For oral hygiene, 95 percent of all the athletes, and 97 percent of the control group, reported brushing their teeth and using fluoride toothpaste every day. Out of the athlete group, the findings showed that 84 percent brushed their teeth at least twice a day compared to 68 percent of the control group.
The researchers found that the boys in both groups brushed their teeth significantly less often than the girls in each group. Ninety-four of the girl athletes and 76 percent of the girls in the control group brushed at least twice a day, versus 78 percent of the boys in the athlete group and 58 percent of the boys in the control group.
The findings also showed that 25 percent of the athletes and 33 percent of the control group said they skipped brushing their teeth a few times during the week because they were tired and/or didn't feel like it. Less than half of all the participants used dental floss regularly.
For both groups, the researchers found that parents and school were the most common sources for health information. Eighty-six percent of all the boys used their parents more often compared to 72 percent of all the girls. Ninety-six percent of the girls learned about health issues from school, 37 percent said they learned from friends, and 63 percent reported learning about health from newspapers — versus 83 percent, 18 percent, and 38 percent of the boys in each of those categories.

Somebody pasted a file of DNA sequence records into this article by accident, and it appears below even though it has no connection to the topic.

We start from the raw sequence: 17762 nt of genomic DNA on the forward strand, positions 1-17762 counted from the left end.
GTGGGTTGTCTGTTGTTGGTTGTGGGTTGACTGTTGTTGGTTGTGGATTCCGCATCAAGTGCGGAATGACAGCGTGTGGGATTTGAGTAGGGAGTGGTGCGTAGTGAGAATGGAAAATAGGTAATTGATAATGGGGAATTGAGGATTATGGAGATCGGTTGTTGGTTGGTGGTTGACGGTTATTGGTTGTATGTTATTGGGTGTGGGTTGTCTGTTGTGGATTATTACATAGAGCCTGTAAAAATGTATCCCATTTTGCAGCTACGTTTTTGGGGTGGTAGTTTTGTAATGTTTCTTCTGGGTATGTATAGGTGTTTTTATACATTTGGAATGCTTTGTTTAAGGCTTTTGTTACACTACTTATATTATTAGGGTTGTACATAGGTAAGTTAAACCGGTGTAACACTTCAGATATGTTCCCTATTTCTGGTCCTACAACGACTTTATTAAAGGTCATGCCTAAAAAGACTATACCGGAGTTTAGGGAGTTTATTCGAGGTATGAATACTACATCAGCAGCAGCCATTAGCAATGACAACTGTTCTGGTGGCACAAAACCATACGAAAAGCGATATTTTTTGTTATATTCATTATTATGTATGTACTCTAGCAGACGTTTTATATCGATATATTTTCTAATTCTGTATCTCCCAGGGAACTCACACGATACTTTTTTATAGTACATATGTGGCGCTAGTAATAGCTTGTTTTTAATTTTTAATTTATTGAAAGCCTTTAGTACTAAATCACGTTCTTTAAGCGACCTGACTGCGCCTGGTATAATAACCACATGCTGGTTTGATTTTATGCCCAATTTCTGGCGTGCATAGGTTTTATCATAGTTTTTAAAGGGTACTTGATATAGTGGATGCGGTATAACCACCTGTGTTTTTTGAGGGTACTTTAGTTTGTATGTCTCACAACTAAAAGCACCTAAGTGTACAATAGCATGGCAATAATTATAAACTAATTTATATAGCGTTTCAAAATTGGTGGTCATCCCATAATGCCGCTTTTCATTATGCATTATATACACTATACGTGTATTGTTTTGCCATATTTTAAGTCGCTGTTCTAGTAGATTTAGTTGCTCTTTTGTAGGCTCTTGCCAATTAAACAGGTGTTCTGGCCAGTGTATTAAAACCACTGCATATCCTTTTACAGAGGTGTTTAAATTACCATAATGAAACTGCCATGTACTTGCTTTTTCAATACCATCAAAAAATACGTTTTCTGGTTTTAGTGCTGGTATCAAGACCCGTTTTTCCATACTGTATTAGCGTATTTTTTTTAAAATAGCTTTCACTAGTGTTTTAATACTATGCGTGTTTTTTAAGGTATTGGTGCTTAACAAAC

The findings showed that 60 percent of the boys, compared with 49 percent of the girls, learned about health from their coach usually. Also, 85 percent of the boys and 77 percent of the girls said they leard about oral health from a dentist.
Lastly, one third of both the boys and girls reported learning about health from videos, and 45 percent of the boys and 55 percent of the girls named television or radio as the most used health source.
The authors noted a couple limitations.
First, the study group was small. Second, the students' busy schedules made it difficult for them to have time to take the survey.
This study was published online in the November edition of the International Journal of Pediatric Dentistry.